Chrysler pulled a real coup in the light truck market after debuting the first V6 diesel in a half-ton pickup. Their 2014 Ram 1500 with V6 EcoDiesel generates 240 hp and a stump-pulling 420 lb.-ft. of torque at a low 2,000 rpm. It couples to a standard eight-speed automatic transmission for quick acceleration, both from a standing stop to highway merging speeds.
This is not a new engine, just improved. Chrysler has been using different variations of this Fiat-owned VM Motori V6 diesel since 1992 in products overseas. That’s more than 20 years of perfecting the clean oil burner.
EPA ratings are 20 mpg city, 28 highway, as posted by fueleconomy.gov. According to Chrysler, this is the best highway-cycle test result ever achieved by a full-size pickup.
Thanks to advanced emissions control technology, the diesel’s exhaust is ultra-clean, making the engine available in all 50 states.
Folks who are diesel-savvy will be glad to learn the EcoDiesel’s fuel pump was upgraded to accommodate the engine’s 2,000-bar (29,000 psi) high-pressure common-rail injection system. The engine, according to Chrysler, also benefits from Fiat’s MultiJet 2 technology that enables Injection Rate-Shaping (fuel injection modulated to mitigate noise and improve low-speed throttle response while reducing fuel consumption and emissions). Ram also included a diesel exhaust fluid gauge in the center gauge cluster to measure the contents of the 8-gallon DEF tank. According to Dave Elshoff, Ram media relations manager, one tank should last a normal oil change interval and is dependent upon whether the truck does a lot of towing.
By installing this new powertrain in the posh Laramie Longhorn Edition Crew Cab 4X4 that was tested, the Ram becomes an unbeatable combination. Its standard equipment list reads like it came from a luxury sedan.
After a step-in of 14 inches to tubular rails or 23.5 inches to make it inside the cabin, you’ll be treated to Longhorn-emblazoned saddle tan, heavily padded, heated/ventilated, perforated leather seats fore and heated seats aft. Standard equipment includes such niceties as power adjustable pedals with memory, heated steering wheel, class IV receiver hitch, rearview camera (handy when hitching a trailer), saddle-bag type pockets behind the front seatbacks, XM/HD radio, keyless ignition, front and rear ParkSense (warnings), 10-way power driver’s seat, six-way passenger seat, a huge console box that can hold several boxes of shotshells, myriad game calls and much more. You may not need or want all these luxuries, but they’re sure nice to have.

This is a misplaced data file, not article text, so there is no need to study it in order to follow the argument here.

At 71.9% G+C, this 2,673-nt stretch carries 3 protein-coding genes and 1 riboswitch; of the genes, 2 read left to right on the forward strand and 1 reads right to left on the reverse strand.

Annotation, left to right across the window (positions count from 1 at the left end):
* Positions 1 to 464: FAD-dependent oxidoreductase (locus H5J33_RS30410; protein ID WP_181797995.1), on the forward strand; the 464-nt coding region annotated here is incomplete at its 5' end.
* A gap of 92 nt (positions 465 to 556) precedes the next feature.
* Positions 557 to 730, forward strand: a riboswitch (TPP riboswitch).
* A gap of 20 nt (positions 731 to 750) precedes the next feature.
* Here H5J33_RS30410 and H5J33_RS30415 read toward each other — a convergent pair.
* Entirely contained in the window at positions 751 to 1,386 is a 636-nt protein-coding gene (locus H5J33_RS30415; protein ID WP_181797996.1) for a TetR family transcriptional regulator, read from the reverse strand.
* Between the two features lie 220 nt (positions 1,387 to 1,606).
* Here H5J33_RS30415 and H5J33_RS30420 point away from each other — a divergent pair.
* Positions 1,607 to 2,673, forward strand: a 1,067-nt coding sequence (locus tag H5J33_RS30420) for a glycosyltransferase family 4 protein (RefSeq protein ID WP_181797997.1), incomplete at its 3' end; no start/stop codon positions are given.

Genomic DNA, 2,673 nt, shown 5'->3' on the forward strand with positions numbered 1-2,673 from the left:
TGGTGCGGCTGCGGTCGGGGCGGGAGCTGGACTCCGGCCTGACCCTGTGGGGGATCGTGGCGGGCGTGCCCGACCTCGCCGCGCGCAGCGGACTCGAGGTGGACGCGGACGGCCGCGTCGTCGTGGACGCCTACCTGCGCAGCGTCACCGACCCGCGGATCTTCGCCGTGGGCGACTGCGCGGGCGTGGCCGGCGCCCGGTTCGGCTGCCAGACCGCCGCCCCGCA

The comfy rear seats can easily hold three adults with ample leg- and headroom, and while wearing heavy hunting clothing. The seats split and fold up against the bulkhead for a flat load floor enhanced by foldout, thick plastic panels that can hold cased firearms or gear. The platform also can serve as a platform for two hunting dogs.
A standard 8.4-inch LCD touch screen displays several functions including GPS nav, rearview camera and Chrysler’s Uconnect system for apps, Travel Link and Yelp. Plus, it’s WiFi hotspot capable.
Perhaps the most novel feature on the Ram is its dash-mounted rotary shift knob for gear selections of P, R, N, D. It’s different, but once you acclimate it’s quicker than a stick shifter and can be operated with gloves. Located there as well is the 4WD rotary gear selector of 2WD, 4AWD, 4WD Lock and 4WD Low gearing. The 4AWD is nice to have on rainy or light snow days to prevent wheel spin when starting off on an incline. An optional ($250) trailer brake controller is nicely integrated into the lower dash panel for fingertip adjustment.
When using the keyfob to lock the doors, the tailgate also locks. This prevents gate theft and secures bed contents if installing a hard tonneau cover or cap.
Ram’s optional air suspension system ($1,595), in conjunction with a rear coil spring suspension, gives the truck an uncanny, sedan-like ride. In fact the air system not only helps deliver a supple ride, but it’s adjustable. Via a dash switch, the chassis rises or drops 2 inches to ease breakover and step-in, while two off-road settings allow increases of 1.2 and 2 inches of lift for extra undercarriage clearance. At highway speeds, the suspension automatically drops .6 inch to increase aerodynamics and to save some fuel.
In the past, diesel-powered trucks were noisy and smelly. Not so with the Ram diesel. With the windows closed there’s neither perceptible diesel rattle nor any diesel exhaust odor.
The posh Laramie Longhorn Crew Cab is offered with a 5-foot-7-inch or 6-foot-4-inch bed, and comes standard with a factory sprayed bed liner and a larger (32-gallon) fuel tank. Ram also offers five other trim levels: Tradesman, HFE, SLT, Sport and Laramie.
The price for this all-inclusive, fully loaded (including soft tonneau cover) Longhorn Crew Cab pickup was $55,735 with delivery, after a base of $48,730. The diesel alone adds $2,850, but is recoverable within a few years based on expected fuel economy and a diesel’s traditional longevity. The Ram also scored impressively on the government’s five-star safety ratings by earning four overall stars—four for driver/passenger frontal crash, five for side crash and three for rollover. With 5/100k powertrain, 3/36k basic and 5/100k roadside assistance warranties, the EcoDiesel Ram 1500 is that much more competitive when considering a pickup. The Mossy Oak edition gives the truck a distinctive (American hunter) look.
Powertrain: 3.0L Ecodiesel V6 w/240 hp, 420 lb.-ft. torque @ 2,000 rpm, 20/28 mpg; 8-speed TorqueFlite automatic transmission; 4AWD, 4WD Lock, 4WD Low